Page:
This is ridiculous." Mrs. Blakeney tied his innocence to his looks and fortune. Justain needed to go find a horse and flee, but a soldier doesn't desert, no matter how tempting. The mere possibility of Barrow's involvement kept his guard high. He wouldn't let Madeline fall into the clutches of the devil that killed Richard.
Constable Smythe arrived at the top of the landing. His clunky heels dug into the carpet, thumping the wood beneath. "Lord Devonshire, the service for Mr. Mason and Mrs. Wilkins is ready to begin."
The reminder of death extinguished Justain's ire. "Thank you." He'd represent both houses, the Delveauxes and the St. Jameses for the proceedings. "Lead the way, Smythe."
Hearing the local vicar mumble mystical words of forgiveness and a happy hereafter would be the perfect way to end this miserable day.
The poor light of the room obscured the surroundings. Madeline rubbed sleep from her eyes and tried to focus. A brown dresser towered near the foot of her bed. It wasn't her white dresser. No spot of gilded trim. Where was she?
A pretty girl with dark braids napped in the corner. Who was she, one of Aunt's maids?
Madeline glanced to the window. A straight-shift curtain hung in its proper mount, but it wasn't Aunt Tiffany's residence. No, Aunt dressed a window with great embellishments.
Madeline turned her head to the ceiling. The smell of ointment wafted to her nose. A horrid mustard wrap banded her chest. She resettled her blanket to contain the smells and moved her stiff neck to the right.
A man leaned over her and grabbed her wrist.
She slapped at him. "Help!"
Madeline cried out again as the beast's fingers clamped her mouth. She forwent useless screams and bit him. She'd have to protect herself with no more Mrs. Wilkins to shield her. The bald man lunged and grabbed her shoulder. She willed her fatigued limbs to obey but fought with paper strength.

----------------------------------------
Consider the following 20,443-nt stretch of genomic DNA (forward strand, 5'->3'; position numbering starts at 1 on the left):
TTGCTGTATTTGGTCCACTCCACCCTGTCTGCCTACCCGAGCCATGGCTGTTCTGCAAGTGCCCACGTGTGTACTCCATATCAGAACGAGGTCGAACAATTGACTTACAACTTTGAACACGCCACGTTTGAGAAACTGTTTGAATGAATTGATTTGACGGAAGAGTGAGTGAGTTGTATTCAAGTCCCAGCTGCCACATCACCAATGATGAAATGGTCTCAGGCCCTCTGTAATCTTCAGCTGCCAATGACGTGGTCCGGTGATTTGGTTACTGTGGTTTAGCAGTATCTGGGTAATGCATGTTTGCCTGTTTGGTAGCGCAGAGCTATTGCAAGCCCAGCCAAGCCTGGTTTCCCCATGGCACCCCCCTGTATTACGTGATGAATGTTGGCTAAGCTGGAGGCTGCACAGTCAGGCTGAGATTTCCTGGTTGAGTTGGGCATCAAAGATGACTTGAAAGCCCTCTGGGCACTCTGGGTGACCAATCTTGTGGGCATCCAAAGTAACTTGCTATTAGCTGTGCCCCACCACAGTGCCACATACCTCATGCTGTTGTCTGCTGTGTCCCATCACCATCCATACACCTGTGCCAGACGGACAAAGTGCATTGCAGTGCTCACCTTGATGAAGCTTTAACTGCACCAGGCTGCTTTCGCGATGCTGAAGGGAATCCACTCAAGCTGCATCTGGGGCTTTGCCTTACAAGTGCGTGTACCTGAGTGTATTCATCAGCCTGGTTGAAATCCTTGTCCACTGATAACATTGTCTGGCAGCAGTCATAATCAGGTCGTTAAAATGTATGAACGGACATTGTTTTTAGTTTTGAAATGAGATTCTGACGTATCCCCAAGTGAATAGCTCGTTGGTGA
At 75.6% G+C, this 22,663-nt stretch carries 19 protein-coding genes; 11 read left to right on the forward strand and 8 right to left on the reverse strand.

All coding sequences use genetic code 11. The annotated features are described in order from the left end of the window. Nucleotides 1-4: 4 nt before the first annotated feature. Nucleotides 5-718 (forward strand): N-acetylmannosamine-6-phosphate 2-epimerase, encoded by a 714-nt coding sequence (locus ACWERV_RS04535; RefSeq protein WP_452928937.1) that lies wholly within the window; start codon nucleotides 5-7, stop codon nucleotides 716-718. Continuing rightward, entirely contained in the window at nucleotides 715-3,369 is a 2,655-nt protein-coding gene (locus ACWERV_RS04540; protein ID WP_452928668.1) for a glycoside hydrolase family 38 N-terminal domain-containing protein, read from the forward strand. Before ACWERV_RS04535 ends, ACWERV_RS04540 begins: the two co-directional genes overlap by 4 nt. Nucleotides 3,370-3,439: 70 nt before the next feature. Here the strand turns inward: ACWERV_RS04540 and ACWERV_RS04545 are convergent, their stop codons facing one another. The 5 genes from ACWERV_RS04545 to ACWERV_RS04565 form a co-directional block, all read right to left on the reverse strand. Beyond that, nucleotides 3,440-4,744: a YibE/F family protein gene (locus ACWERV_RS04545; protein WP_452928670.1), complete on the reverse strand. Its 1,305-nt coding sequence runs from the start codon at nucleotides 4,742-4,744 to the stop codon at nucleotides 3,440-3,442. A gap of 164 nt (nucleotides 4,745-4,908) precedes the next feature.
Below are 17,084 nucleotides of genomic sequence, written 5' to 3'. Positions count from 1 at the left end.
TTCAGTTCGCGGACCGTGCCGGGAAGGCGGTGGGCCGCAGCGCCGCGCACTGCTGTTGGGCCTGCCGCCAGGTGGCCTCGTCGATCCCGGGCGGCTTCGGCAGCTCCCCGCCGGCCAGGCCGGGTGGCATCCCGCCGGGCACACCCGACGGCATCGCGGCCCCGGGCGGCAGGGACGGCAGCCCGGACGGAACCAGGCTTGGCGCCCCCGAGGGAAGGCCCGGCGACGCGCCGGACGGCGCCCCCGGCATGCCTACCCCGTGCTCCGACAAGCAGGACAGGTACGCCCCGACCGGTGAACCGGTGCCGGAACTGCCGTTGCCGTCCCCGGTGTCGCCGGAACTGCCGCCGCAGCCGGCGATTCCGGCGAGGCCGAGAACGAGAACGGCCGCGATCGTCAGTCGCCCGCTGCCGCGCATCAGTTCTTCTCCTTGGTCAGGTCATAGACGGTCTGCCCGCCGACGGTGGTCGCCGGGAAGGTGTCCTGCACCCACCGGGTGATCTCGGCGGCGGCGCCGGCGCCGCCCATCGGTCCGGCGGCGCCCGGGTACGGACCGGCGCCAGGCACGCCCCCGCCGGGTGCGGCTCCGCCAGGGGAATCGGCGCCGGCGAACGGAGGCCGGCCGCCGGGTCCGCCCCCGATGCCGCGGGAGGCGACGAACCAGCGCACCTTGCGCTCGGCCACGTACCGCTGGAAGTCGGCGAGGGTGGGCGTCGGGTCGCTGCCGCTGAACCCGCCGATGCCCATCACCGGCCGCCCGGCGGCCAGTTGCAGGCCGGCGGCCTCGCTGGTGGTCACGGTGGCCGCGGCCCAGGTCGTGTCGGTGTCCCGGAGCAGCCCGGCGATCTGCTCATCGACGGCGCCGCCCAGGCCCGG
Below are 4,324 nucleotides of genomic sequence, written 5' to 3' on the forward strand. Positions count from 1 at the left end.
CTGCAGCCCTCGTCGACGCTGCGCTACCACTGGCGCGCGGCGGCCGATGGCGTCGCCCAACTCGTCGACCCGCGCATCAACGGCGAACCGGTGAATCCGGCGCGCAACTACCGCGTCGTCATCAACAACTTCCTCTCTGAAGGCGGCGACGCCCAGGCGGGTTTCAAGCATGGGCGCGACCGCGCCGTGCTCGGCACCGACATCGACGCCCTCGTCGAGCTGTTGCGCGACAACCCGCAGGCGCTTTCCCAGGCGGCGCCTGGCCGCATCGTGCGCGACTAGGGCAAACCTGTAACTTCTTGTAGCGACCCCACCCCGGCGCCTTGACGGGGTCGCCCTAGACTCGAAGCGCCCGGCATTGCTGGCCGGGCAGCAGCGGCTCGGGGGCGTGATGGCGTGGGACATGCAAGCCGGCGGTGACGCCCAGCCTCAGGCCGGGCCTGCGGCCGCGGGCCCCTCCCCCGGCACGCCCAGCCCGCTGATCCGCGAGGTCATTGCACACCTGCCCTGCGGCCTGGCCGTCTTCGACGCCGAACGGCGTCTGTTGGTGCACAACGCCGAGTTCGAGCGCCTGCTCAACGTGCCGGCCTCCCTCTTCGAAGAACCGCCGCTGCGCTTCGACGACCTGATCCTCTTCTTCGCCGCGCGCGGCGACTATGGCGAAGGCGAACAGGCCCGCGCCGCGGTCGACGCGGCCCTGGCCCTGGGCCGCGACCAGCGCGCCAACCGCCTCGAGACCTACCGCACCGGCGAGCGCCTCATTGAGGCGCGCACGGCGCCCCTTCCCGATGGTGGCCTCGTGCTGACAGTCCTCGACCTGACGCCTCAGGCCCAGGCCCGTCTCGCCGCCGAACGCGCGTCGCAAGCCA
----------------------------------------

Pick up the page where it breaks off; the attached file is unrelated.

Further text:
With ease, the tart-smelling monster overpowered her and pinned Madeline's arms against the mattress. Her caged spirit awakened. Madeline wriggled, freed a hand, and slapped the beast's face. "He'll have your head. The dukeó"
The door to the room crashed open. It was Lord Devonshire. Had he come to save her again?
Miss St. James! Doctor, what the devil is going on in here?" The earl flung the animal away from the bed. "Doctor Gemmel, start explaining!"
She's gone mad. I tried to calm her down before she injured herself." He tried to break away, but Lord Devonshire's powerful arms held him at a distance.
Keep him away from me." Madeline turned her head as tears flooded her cheeks. She tried to move but found her leg too stiff to bend. "Keep them all away from me."
The earl blocked the man from returning, and marched to the footboard. He opened his large palms in a defenceless manner. "Miss St. James, I won't let anyone hurt you. You do recognize me?"